Some news other than the markets collapsing.
According to The Great Beyond, a blog at Nature, there could be a Climate change trade war brewing.
Europe and the US could be headed for a trade war over climate change.
In a speech yesterday José Barroso, president of the European Commission, said he would be ready to force companies outside the EU to buy carbon allowances to ensure that companies inside were not disadvantaged by Europe’s tougher emissions targets (speech).
While this apparently went down well with the audience (of European businessmen) it hasn’t gone down so well with America.
Reuters highlights that US Trade Representative Susan Schwab said that an earlier version of the EU plans seemed to be an excuse to close the European market and amounted to something like protectionism. More worryingly, the notes for speech delivered by Schwab last week contains the statement, “The unilateral imposition of restrictions can lead to retaliation, and dramatically impact economic growth and markets worldwide – while accomplishing nothing or worse when it comes to advancing environmental objectives.”
The Christian Science Monitor reports Wind, solar tax credits to expire. “After years of start-and-stop growth, wind-and solar- power industries soared in 2007, thanks to three consecutive years of tax credits that provided a critical lift for both sectors. But whether the fledgling industries can fly without tax credits, due to expire at the end of this year, is a question being debated on Capitol Hill this week.”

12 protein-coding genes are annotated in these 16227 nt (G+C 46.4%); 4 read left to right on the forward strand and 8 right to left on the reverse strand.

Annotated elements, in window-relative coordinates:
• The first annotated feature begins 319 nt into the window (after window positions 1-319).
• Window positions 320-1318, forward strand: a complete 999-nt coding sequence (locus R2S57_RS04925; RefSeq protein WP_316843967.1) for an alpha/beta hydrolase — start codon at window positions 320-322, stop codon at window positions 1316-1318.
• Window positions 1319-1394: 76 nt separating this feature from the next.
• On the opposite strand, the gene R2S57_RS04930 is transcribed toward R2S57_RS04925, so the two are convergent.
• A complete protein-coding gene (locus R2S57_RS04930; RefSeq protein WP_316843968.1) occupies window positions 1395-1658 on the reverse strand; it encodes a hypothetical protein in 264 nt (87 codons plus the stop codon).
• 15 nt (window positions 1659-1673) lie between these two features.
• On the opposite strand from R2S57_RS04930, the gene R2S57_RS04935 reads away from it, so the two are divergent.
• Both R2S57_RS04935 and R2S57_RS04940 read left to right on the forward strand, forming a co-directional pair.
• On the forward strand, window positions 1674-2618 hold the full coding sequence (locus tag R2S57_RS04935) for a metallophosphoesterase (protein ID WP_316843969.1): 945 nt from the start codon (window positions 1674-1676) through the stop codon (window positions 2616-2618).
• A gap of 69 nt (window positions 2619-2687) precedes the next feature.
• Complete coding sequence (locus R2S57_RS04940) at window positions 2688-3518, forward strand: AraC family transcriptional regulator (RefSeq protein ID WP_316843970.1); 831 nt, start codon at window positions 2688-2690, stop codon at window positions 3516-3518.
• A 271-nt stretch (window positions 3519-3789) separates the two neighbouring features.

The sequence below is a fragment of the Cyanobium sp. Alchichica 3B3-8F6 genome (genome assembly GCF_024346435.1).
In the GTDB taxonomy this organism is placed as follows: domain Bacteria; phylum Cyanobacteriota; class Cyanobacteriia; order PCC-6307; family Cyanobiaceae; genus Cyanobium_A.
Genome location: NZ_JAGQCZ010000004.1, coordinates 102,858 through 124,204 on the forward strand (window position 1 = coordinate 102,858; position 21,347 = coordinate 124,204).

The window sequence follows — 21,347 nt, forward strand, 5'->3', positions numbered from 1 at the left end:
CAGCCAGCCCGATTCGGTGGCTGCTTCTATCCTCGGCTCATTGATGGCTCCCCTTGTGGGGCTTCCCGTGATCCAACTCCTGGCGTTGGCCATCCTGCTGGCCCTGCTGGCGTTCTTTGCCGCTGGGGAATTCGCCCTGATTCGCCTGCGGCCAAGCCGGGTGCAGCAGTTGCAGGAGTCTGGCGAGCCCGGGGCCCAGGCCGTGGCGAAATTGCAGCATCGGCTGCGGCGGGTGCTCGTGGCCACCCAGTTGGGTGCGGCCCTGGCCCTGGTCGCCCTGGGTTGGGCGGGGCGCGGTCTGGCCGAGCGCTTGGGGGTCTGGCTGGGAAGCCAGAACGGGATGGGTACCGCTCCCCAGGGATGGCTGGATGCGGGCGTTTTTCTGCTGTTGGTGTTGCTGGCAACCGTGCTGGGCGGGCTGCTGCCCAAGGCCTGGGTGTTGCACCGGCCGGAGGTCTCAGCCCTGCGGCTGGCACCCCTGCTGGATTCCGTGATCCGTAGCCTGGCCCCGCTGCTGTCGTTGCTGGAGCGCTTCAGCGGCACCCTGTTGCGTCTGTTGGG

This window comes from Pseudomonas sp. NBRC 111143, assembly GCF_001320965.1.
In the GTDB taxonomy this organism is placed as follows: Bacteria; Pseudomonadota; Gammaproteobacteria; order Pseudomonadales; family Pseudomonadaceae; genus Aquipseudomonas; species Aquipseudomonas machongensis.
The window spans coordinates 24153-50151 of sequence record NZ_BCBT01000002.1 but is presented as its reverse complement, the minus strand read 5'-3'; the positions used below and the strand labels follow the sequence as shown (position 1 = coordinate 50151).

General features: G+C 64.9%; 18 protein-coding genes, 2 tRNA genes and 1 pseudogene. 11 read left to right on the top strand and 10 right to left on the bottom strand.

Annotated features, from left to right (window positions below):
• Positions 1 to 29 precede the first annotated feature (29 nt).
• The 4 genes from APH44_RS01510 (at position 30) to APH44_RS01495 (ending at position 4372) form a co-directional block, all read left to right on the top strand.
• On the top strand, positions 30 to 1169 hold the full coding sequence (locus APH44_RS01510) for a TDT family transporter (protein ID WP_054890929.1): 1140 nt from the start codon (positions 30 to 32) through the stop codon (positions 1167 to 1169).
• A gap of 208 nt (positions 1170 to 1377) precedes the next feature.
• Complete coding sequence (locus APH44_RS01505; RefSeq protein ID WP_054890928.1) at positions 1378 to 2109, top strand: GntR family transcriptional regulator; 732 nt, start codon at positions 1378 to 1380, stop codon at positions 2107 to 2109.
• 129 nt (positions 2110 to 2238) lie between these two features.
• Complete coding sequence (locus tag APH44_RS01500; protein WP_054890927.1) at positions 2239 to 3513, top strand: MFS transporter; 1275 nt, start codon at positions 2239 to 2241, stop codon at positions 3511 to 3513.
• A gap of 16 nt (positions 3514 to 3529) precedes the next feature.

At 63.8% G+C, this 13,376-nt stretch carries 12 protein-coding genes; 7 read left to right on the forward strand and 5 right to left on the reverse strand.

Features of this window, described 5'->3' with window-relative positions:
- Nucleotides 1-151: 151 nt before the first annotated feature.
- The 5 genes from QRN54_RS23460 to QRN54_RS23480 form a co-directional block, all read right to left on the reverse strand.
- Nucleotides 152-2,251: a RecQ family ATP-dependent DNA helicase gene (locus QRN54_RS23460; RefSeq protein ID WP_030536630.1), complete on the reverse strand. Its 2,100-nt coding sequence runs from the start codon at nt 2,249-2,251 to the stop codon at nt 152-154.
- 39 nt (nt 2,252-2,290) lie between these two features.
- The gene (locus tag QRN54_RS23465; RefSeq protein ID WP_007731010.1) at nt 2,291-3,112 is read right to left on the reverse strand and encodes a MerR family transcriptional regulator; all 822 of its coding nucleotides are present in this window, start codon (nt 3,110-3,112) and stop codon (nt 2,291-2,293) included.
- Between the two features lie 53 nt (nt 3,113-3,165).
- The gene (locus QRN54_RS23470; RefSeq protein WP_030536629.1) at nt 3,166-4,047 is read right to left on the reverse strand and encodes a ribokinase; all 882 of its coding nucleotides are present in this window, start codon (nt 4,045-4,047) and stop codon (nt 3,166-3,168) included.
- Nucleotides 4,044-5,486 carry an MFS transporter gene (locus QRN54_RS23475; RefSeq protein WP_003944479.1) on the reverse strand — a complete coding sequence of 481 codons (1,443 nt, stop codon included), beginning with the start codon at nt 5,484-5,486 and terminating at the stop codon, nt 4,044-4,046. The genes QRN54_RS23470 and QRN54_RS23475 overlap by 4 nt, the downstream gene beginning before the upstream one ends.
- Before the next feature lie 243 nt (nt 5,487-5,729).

Nearly one-third of all US power capacity added last year – about 5,244 megawatts – was in wind. Overall wind-generating capacity soared 45 percent last year, adding the clean-energy equivalent of 10 large coal-fired power plants, the American Wind Energy Association (AWEA) reported last week.
Wind power injected $9 billion into the US economy and now employs 20,000 people directly, the industry says. Plans for at least eight new US wind-power manufacturing plants employing 5,000 workers were announced last year, AWEA officials say…
Together, today’s tax breaks for wind and solar cost taxpayers a little more than $1 billion annually.
I think this has been a good investment for America and should be continued.
Four at Four continues below the fold with a story about the Canadian border and the death of thousands of Inuit sled dogs.